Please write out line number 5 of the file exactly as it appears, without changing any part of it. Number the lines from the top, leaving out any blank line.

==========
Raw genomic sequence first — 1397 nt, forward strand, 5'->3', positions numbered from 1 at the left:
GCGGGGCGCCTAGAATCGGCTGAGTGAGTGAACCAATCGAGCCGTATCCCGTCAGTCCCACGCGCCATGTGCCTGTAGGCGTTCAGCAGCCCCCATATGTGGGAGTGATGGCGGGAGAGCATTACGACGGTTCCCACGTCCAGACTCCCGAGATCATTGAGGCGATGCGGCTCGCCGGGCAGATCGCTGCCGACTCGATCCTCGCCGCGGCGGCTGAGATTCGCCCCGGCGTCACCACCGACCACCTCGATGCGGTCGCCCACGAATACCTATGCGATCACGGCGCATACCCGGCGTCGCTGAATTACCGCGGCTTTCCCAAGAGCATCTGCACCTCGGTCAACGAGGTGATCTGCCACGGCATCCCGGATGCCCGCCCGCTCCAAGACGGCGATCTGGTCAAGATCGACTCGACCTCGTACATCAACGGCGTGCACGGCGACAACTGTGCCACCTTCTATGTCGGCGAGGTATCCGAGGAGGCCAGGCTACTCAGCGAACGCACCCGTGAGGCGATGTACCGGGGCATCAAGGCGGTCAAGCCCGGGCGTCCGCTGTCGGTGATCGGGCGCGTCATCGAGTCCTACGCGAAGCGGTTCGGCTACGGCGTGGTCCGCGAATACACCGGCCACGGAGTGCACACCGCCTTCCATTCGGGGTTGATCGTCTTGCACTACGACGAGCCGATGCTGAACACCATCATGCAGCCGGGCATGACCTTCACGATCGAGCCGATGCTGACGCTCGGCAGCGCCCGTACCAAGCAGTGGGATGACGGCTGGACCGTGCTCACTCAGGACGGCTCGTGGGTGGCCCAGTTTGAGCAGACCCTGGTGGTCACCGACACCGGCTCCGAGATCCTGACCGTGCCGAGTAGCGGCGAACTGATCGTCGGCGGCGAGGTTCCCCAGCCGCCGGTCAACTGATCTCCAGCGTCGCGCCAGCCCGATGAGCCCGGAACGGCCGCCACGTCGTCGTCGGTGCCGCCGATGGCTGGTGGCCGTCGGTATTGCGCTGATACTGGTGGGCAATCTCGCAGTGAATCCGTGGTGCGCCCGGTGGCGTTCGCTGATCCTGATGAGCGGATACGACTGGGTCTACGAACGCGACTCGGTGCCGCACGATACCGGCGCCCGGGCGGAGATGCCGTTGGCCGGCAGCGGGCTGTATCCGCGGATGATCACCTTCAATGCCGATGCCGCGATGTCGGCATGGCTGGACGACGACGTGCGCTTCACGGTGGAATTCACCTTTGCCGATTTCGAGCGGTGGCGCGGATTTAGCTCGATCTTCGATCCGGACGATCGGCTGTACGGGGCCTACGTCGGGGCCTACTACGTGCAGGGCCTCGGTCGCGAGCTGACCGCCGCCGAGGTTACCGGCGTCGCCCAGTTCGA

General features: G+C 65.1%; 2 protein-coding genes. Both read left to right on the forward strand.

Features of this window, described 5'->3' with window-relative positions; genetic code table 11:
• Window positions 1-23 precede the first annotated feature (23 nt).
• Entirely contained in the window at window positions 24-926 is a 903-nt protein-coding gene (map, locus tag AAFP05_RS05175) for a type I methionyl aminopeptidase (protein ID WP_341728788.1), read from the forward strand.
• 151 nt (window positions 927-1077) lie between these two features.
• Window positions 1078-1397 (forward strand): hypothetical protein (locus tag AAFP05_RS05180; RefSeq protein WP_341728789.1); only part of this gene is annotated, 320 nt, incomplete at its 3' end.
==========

• Window positions 1-23 precede the first annotated feature (23 nt).